The results of our research showed that when completed, a POE is considered to be a worthwhile and informative process. Of all the Trusts who responded to the FOI and had undertaken a POE the majority had found the POE to have been of benefit and a valuable exercise with some Trusts reporting that the results from the POEs had led them to make changes and improvements to their processes and systems.
We were also interested to find out what was done with the results of POEs. In a world of more collaborative working and where the benefits of knowledge sharing are well known, are the results of POEs shared by Trusts amongst the wider NHS? The outcomes of a POE seem like the ideal type of information to be made available within the NHS, allowing Trusts undertaking a capital project to benefit from the positive experiences and lessons learned of others who may have undertaken a similar project. However, in reality it appears that this does not happen very often. The majority of respondents to the FOI who had undertaken a POE had not shared the results with the wider NHS (Figure 4).
Most Trusts reported that their POE findings were only shared internally or at the most just within their own Trust or Integrated Care Board. For projects which are completed under the ProCure framework there is a requirement for a POE to be undertaken by the contractor and shared on their portal, accessible by all the contractors on the framework, but it is not necessarily shared within the NHS. Some Trusts did say that they shared their POE results with NHSE/I and the Department of Health and Social care as part of the requirements of the project, but it was unclear what is then done with this information by these organisations.
From the results of our research it appears that it simply does not seem to be standard practice within the NHS to share this type of information, but why is this? Is it because there is a fear of exposing issues? If a project has not gone as well as expected or a building is not being used as the design intended, do Trusts want to share this with a wider audience? Further reasons for this could include; not wishing to share commercially sensitive information about suppliers which could affect future working relationships or influence others opinions on suppliers, and wishing to protect restricted information such as information on secure mental healthcare facility designs.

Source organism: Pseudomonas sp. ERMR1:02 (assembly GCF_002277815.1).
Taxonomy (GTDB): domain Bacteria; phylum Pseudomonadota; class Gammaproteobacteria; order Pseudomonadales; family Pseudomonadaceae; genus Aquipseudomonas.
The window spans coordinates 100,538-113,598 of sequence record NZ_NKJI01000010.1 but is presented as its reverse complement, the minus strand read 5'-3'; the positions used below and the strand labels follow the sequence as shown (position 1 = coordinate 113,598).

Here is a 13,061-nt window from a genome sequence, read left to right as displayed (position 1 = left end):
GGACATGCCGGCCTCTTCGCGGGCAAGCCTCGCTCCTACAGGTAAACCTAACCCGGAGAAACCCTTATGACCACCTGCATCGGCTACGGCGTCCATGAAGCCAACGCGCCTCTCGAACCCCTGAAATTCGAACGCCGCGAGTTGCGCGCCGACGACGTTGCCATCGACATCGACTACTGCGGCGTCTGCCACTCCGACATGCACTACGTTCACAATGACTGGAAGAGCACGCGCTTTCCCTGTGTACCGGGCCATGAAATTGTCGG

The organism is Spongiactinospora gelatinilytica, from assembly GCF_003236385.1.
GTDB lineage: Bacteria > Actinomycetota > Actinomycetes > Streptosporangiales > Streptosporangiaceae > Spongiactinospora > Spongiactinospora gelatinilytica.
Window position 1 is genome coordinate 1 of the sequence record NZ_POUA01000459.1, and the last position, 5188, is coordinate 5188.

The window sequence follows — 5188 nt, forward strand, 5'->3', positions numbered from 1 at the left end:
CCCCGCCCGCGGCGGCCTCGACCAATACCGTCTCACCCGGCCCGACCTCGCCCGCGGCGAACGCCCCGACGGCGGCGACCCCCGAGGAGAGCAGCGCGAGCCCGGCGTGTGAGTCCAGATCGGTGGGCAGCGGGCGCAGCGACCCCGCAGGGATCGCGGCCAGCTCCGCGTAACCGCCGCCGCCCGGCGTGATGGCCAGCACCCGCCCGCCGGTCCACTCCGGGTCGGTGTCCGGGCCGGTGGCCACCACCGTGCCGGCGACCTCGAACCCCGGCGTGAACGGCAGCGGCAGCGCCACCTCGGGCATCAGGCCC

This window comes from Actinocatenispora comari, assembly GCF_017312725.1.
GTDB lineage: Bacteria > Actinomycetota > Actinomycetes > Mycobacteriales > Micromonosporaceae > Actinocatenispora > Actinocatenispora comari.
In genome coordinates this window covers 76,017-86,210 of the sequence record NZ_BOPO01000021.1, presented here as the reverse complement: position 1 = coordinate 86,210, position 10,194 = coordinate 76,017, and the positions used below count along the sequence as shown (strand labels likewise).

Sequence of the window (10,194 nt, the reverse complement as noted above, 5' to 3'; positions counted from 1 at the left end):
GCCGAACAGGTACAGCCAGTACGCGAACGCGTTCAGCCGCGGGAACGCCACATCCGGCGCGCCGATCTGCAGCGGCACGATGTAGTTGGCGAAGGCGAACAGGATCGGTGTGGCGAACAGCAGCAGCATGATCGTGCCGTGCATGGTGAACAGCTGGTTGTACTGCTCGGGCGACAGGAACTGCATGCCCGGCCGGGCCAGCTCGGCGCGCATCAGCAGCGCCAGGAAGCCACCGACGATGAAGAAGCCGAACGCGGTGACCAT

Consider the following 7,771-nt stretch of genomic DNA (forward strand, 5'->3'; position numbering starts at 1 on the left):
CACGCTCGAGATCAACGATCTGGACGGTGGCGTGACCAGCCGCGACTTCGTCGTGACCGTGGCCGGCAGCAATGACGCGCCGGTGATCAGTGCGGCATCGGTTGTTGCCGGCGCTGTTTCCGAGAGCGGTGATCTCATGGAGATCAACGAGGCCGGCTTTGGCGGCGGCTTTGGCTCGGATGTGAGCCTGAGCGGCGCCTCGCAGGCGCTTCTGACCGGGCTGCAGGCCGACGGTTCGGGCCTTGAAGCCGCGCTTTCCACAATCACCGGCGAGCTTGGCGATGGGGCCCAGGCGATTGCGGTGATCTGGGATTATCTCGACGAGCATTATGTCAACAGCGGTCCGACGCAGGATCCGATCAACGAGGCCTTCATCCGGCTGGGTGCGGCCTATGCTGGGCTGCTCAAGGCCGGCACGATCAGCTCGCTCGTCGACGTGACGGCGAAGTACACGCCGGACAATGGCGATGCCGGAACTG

The lack of both POEs and knowledge sharing actually being undertaken in the healthcare construction industry could be seen as concerning. In a recent BBC report on the ‘Hundreds of problems found in NHS Scotland building projects’, an industry expert was quoted as saying; “One of the major issues is that there is no feedback built into the system – a new hospital is constructed but there is no review after the construction to find out what works and what does not work. Thus, there is no systematic learning between one project and the next, most of the design teams and architects will have already left site so they are none the wiser.” So, what could be done to change this culture?